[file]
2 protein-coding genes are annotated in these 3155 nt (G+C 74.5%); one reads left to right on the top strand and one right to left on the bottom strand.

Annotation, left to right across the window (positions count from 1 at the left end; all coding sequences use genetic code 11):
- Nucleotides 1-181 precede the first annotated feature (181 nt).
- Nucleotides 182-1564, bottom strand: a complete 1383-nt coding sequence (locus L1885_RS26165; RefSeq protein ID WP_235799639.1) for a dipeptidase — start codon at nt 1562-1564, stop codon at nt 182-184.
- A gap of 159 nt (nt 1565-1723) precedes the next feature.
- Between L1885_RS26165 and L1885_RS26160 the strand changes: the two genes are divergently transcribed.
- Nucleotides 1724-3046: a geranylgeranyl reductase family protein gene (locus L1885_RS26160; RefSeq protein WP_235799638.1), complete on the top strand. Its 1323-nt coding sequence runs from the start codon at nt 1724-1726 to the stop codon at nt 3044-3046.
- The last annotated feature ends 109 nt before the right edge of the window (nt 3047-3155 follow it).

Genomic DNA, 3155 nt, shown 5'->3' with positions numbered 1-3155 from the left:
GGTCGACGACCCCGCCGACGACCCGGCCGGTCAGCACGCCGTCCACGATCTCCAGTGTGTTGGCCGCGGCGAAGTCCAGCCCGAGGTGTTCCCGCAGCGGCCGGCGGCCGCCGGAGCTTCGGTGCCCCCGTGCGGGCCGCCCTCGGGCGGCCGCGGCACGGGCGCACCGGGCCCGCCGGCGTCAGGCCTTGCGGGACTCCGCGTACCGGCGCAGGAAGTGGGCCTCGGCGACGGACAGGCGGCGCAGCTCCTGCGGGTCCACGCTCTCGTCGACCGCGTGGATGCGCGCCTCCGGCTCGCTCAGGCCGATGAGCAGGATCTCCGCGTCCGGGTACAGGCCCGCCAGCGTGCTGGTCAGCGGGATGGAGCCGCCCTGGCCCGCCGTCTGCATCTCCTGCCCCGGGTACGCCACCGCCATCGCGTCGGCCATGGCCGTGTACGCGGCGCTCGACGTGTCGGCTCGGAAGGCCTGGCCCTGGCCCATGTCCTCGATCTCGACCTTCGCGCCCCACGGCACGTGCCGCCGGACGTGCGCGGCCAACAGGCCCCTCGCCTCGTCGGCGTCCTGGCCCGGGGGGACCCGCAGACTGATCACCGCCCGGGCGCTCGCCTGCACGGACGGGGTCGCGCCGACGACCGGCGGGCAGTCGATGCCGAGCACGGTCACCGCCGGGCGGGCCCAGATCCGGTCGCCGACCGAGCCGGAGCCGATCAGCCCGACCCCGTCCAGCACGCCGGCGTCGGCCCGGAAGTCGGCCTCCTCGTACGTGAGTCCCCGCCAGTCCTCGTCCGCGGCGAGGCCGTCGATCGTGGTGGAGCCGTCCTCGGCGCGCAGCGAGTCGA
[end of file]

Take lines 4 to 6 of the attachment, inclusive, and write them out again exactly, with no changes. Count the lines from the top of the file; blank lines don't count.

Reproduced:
- Nucleotides 182-1564, bottom strand: a complete 1383-nt coding sequence (locus L1885_RS26165; RefSeq protein ID WP_235799639.1) for a dipeptidase — start codon at nt 1562-1564, stop codon at nt 182-184.
- A gap of 159 nt (nt 1565-1723) precedes the next feature.
- Between L1885_RS26165 and L1885_RS26160 the strand changes: the two genes are divergently transcribed.